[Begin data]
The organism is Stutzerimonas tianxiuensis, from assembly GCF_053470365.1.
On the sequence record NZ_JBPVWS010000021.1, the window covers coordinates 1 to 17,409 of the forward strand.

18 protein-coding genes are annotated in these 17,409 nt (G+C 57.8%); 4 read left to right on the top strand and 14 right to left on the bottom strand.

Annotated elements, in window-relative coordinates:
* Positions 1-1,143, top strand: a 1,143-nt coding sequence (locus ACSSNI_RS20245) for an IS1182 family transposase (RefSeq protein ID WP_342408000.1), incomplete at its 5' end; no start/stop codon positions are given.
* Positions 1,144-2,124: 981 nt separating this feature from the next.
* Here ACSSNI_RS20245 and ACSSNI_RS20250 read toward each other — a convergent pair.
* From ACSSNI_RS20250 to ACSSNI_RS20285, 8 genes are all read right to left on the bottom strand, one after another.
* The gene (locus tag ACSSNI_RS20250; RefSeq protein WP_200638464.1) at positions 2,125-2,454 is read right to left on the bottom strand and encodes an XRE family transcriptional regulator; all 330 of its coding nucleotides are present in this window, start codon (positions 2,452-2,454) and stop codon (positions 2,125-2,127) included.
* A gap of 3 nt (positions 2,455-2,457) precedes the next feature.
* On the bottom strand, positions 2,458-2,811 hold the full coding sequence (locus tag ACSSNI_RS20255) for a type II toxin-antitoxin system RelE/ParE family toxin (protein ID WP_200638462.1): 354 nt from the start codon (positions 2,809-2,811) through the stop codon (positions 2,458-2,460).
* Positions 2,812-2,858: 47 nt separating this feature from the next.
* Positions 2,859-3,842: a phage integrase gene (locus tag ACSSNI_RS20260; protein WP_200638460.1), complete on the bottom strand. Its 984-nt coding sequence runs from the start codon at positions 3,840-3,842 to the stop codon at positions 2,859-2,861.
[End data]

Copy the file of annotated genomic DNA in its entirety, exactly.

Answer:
The organism is Stutzerimonas tianxiuensis, from assembly GCF_053470365.1.
On the sequence record NZ_JBPVWS010000021.1, the window covers coordinates 1 to 17,409 of the forward strand.

18 protein-coding genes are annotated in these 17,409 nt (G+C 57.8%); 4 read left to right on the top strand and 14 right to left on the bottom strand.

Annotated elements, in window-relative coordinates:
* Positions 1-1,143, top strand: a 1,143-nt coding sequence (locus ACSSNI_RS20245) for an IS1182 family transposase (RefSeq protein ID WP_342408000.1), incomplete at its 5' end; no start/stop codon positions are given.
* Positions 1,144-2,124: 981 nt separating this feature from the next.
* Here ACSSNI_RS20245 and ACSSNI_RS20250 read toward each other — a convergent pair.
* From ACSSNI_RS20250 to ACSSNI_RS20285, 8 genes are all read right to left on the bottom strand, one after another.
* The gene (locus tag ACSSNI_RS20250; RefSeq protein WP_200638464.1) at positions 2,125-2,454 is read right to left on the bottom strand and encodes an XRE family transcriptional regulator; all 330 of its coding nucleotides are present in this window, start codon (positions 2,452-2,454) and stop codon (positions 2,125-2,127) included.
* A gap of 3 nt (positions 2,455-2,457) precedes the next feature.
* On the bottom strand, positions 2,458-2,811 hold the full coding sequence (locus tag ACSSNI_RS20255) for a type II toxin-antitoxin system RelE/ParE family toxin (protein ID WP_200638462.1): 354 nt from the start codon (positions 2,809-2,811) through the stop codon (positions 2,458-2,460).
* Positions 2,812-2,858: 47 nt separating this feature from the next.
* Positions 2,859-3,842: a phage integrase gene (locus tag ACSSNI_RS20260; protein WP_200638460.1), complete on the bottom strand. Its 984-nt coding sequence runs from the start codon at positions 3,840-3,842 to the stop codon at positions 2,859-2,861.